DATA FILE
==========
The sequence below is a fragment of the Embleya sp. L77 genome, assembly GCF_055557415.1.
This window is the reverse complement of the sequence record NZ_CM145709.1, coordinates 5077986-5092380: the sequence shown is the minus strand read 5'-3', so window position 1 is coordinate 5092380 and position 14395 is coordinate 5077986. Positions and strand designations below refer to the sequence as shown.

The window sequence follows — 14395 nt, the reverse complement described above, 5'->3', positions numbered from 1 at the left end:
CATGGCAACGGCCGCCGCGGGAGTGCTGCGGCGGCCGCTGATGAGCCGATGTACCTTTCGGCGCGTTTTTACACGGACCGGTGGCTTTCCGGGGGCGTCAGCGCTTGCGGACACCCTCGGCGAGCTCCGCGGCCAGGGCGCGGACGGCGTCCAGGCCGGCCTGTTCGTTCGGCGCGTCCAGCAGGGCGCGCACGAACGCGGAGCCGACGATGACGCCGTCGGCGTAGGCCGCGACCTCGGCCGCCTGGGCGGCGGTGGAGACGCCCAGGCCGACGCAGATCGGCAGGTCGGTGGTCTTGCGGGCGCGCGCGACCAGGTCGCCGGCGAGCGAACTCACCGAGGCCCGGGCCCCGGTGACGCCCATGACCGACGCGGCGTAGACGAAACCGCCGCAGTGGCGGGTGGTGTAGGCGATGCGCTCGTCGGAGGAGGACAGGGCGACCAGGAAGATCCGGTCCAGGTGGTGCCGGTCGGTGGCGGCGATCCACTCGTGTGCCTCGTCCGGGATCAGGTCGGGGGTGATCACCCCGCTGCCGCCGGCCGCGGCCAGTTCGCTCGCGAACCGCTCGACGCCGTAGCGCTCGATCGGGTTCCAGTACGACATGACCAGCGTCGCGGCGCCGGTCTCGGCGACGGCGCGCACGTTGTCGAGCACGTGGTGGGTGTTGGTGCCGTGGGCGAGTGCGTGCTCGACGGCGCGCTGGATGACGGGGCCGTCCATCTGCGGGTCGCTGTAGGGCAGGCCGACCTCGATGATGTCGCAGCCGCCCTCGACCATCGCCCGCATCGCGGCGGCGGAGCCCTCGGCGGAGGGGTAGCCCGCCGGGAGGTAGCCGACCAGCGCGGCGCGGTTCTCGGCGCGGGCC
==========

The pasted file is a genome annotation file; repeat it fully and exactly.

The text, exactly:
The sequence below is a fragment of the Embleya sp. L77 genome, assembly GCF_055557415.1.
This window is the reverse complement of the sequence record NZ_CM145709.1, coordinates 5077986-5092380: the sequence shown is the minus strand read 5'-3', so window position 1 is coordinate 5092380 and position 14395 is coordinate 5077986. Positions and strand designations below refer to the sequence as shown.

The window sequence follows — 14395 nt, the reverse complement described above, 5'->3', positions numbered from 1 at the left end:
CATGGCAACGGCCGCCGCGGGAGTGCTGCGGCGGCCGCTGATGAGCCGATGTACCTTTCGGCGCGTTTTTACACGGACCGGTGGCTTTCCGGGGGCGTCAGCGCTTGCGGACACCCTCGGCGAGCTCCGCGGCCAGGGCGCGGACGGCGTCCAGGCCGGCCTGTTCGTTCGGCGCGTCCAGCAGGGCGCGCACGAACGCGGAGCCGACGATGACGCCGTCGGCGTAGGCCGCGACCTCGGCCGCCTGGGCGGCGGTGGAGACGCCCAGGCCGACGCAGATCGGCAGGTCGGTGGTCTTGCGGGCGCGCGCGACCAGGTCGCCGGCGAGCGAACTCACCGAGGCCCGGGCCCCGGTGACGCCCATGACCGACGCGGCGTAGACGAAACCGCCGCAGTGGCGGGTGGTGTAGGCGATGCGCTCGTCGGAGGAGGACAGGGCGACCAGGAAGATCCGGTCCAGGTGGTGCCGGTCGGTGGCGGCGATCCACTCGTGTGCCTCGTCCGGGATCAGGTCGGGGGTGATCACCCCGCTGCCGCCGGCCGCGGCCAGTTCGCTCGCGAACCGCTCGACGCCGTAGCGCTCGATCGGGTTCCAGTACGACATGACCAGCGTCGCGGCGCCGGTCTCGGCGACGGCGCGCACGTTGTCGAGCACGTGGTGGGTGTTGGTGCCGTGGGCGAGTGCGTGCTCGACGGCGCGCTGGATGACGGGGCCGTCCATCTGCGGGTCGCTGTAGGGCAGGCCGACCTCGATGATGTCGCAGCCGCCCTCGACCATCGCCCGCATCGCGGCGGCGGAGCCCTCGGCGGAGGGGTAGCCCGCCGGGAGGTAGCCGACCAGCGCGGCGCGGTTCTCGGCGCGGGCC